You know you’ve hit the big time when people offer to do free work for you. Is there anything more rat-faced than getting other people to prepare content for which you can take all the credit? (If there is, please let me know, and please show me, for free, how to do it.) It is therefore in this spirit that I offer up my first guest post, by “a Microwave Engineer.” My comments are in square brackets/italics here and there.
How to Interview for a Job
by a Microwave Engineer
If you’ve actually gotten a job interview in today’s economy, congratulations! Many people are having trouble even getting to this stage. Now it’s time to sell yourself to your prospective employer. The sales job is not an act of telling how awesome you are. Instead, it’s a conversation between two parties (you and your prospective employer) about what the job requires, who you will be working with and for and whether your skills are a good fit for the job. Be sure to show up ahead of schedule, treat the front desk people with politeness and respect, and wear a wedding/funeral suit that fits. Bring a notebook to write down each interviewer’s name and what was discussed. [This is absolutely key, because you will be joining a business team, and this shows awareness of this fact. -rfm] The higher the position you are interviewing for, the longer the interview will take. Do as much research on your interviewers and their work as possible before you are in front of them. If someone has written an interesting paper or article or was in the news, be prepared to discuss it with them. If you don’t know who will be interviewing you, ask. If the job is technical, be prepared to answer technical questions correctly. This can involve a couple of weeks of guessing at the questions you may be asked and preparing answers. Make flash cards, etc. [All of this bolded advice in particular is solid gold and will greatly increase your interviewers’ affirmative commitments to hiring you. -rfm] None of this prep is wasted if you don’t get the job. After prepping for the current interview, you may choose later to interview with this employer’s competitors or you may discover how your current experience is related to another job that is a better fit or pays better.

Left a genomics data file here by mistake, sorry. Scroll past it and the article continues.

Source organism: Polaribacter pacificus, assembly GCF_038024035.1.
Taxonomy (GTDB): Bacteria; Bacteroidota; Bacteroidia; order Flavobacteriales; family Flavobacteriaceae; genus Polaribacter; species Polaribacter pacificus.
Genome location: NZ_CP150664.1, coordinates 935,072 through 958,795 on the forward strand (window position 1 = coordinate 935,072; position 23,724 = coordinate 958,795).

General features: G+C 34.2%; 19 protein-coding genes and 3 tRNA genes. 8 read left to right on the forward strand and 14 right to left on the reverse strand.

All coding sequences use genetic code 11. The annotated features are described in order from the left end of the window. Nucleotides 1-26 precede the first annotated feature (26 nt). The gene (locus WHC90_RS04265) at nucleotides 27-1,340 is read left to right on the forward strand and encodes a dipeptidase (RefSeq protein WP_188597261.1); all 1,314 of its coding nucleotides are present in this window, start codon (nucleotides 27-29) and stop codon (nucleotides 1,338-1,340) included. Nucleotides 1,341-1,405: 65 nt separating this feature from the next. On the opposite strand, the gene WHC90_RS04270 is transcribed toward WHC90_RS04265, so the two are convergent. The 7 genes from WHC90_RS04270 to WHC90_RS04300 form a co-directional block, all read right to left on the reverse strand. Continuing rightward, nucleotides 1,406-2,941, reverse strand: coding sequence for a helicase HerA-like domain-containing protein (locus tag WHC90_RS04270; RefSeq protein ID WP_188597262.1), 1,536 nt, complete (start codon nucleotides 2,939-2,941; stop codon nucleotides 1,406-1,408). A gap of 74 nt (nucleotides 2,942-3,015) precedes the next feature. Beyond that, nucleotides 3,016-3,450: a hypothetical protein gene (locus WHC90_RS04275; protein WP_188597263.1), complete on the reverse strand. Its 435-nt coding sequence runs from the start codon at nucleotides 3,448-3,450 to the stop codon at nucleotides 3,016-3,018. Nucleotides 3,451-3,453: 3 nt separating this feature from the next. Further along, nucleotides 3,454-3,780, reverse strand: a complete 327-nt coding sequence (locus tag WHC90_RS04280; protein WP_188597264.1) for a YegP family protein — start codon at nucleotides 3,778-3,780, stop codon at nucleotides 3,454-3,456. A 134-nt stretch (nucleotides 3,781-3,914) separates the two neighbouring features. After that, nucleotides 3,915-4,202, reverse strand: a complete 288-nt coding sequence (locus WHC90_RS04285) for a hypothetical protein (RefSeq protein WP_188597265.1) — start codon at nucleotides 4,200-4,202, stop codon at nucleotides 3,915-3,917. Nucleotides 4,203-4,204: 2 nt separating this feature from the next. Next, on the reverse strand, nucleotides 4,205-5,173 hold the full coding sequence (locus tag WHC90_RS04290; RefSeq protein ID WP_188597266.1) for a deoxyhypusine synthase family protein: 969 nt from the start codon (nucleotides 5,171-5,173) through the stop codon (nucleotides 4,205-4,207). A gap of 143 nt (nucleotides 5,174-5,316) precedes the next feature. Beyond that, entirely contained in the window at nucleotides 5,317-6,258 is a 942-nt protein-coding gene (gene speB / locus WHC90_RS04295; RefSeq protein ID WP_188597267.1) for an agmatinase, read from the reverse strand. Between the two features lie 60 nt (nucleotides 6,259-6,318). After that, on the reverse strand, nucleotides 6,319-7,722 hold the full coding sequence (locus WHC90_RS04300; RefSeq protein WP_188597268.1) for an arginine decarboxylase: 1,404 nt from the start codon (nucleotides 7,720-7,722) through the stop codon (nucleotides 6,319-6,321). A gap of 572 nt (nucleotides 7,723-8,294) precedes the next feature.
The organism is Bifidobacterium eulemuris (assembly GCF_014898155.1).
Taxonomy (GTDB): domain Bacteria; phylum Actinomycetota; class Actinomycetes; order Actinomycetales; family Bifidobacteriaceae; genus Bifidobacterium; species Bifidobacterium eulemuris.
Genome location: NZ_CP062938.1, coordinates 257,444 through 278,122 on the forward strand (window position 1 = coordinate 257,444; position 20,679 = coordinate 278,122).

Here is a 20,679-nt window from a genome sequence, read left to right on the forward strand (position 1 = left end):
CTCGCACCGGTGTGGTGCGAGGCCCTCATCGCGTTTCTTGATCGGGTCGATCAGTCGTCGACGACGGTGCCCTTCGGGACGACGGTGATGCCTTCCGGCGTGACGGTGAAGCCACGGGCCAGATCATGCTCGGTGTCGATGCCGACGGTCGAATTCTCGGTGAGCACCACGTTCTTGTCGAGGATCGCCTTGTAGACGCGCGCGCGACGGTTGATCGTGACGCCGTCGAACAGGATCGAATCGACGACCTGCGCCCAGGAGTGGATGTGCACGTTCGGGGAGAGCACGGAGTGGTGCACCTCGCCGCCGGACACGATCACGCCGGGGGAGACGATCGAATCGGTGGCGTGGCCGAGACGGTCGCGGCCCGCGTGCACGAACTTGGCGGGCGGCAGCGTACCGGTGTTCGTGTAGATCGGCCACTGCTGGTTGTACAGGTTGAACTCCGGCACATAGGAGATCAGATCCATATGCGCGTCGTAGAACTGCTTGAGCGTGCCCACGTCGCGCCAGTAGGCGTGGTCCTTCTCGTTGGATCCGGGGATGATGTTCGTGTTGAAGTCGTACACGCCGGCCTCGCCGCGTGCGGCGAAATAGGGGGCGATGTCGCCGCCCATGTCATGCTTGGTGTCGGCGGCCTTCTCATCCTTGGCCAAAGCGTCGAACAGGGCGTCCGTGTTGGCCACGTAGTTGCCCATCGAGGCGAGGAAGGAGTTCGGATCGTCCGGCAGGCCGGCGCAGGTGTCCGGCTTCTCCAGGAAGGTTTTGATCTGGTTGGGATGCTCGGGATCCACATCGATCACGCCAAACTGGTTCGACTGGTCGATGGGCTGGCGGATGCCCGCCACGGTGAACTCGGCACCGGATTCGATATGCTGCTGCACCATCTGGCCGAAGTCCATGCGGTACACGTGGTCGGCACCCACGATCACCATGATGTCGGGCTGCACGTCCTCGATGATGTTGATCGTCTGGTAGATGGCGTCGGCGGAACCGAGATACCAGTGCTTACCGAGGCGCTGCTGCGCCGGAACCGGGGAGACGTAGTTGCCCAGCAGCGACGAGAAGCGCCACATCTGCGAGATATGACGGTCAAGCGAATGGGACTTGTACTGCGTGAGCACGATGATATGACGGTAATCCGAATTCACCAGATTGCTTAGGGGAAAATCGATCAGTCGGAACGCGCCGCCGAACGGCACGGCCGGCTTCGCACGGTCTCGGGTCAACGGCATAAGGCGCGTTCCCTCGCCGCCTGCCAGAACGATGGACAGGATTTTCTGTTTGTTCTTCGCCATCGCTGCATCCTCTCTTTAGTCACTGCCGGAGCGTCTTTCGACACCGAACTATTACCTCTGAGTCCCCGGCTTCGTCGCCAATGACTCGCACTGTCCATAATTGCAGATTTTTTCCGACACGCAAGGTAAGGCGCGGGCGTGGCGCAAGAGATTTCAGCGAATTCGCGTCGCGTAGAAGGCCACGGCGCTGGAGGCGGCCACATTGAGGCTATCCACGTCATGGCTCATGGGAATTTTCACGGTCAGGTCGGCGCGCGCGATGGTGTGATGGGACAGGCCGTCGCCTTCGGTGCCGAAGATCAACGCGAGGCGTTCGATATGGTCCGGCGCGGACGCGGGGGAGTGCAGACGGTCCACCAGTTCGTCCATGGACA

During the interview, step one is to ask a lot of questions about the job and take notes. At this stage, prove you are a good listener by letting the interviewer speak and, when he is done, repeating an accurate summary of the job back to him and then asking, “Do I understand this correctly?” It’s axiomatic that employers like good listeners. You are also trying to determine if you can do the job. You don’t want to take a job you can’t do. While it’s great to take a job that’s a stretch for your current skills, it’s a terrible idea to take a job where you’ll be fired in six months for selling yourself into a job you can’t do.
After you understand the job, the next step is to explain how your experience relates to the job. This involves explanation. Don’t over-think this: be confident and sell yourself. It’s great to practice this part with a wife or friend who is a known solid performer in some field. Becoming successful in any field follows a similar process, so your successful friend/wife/husband is the right person to practice-interview you. Solid performers hate have trash-cans on their teams and know how to weed them out. Remember: relate your experience and interests to the job description above. SPEAK TO THE PROMPT. Don’t yammer on about how awesome you are generally, because you’re not. Managers have a huge fear of hiring someone who doesn’t work out who they can’t get rid of. Set their minds at ease. Always remember that you are being hired to bring more money into the company than you cost in wages, benefits and taxes. Make them believe you will do this. This is especially true for jobs that pay a lot of money. If you’re getting high pay, you’d better deliver on it.
Interviews are conducted by your direct manager and your potential team. While you’re interviewing, ask yourself, “Can I work for/with these people? Do I like them? Will they like me? Where will I be working?” You’re well advised to be curious and ask probing-but-respectful questions that can help you avoid years of heartache in the future. Just as managers are afraid of hiring the wrong person, you should be afraid of taking a job with the wrong people. Almost any job can be good if the team is fun, hardworking, and creative.
Thank every interviewer for their time. Figure out how to get them a thank you note before you conclude with each of them. Write thank you notes and deliver them. [This advice is, IMO, situational. In some jobs it is not expected and might look funny—for example, in on-campus recruitment for legal or banking jobs. -rfm] Follow up with the hiring manager. Be sure to get his contact information. Put yourself in the shoes of your hiring manager: interviewing really sucks and it’s hard to find good talent. If you act like a professional, it’s easy to set yourself apart from your competitors for the job.
If you don’t get the job, it doesn’t mean you are a loser. Rather, the job wasn’t a good fit for you or someone else was better-qualified. Every interview is an opportunity to get better at interviewing. I often interview for jobs I am only modestly interested in just to hone my skills. I find it fun because I know I’m going to win. Once they think they have to have you, negotiating salary should be pretty easy.
Ask questions in the comments.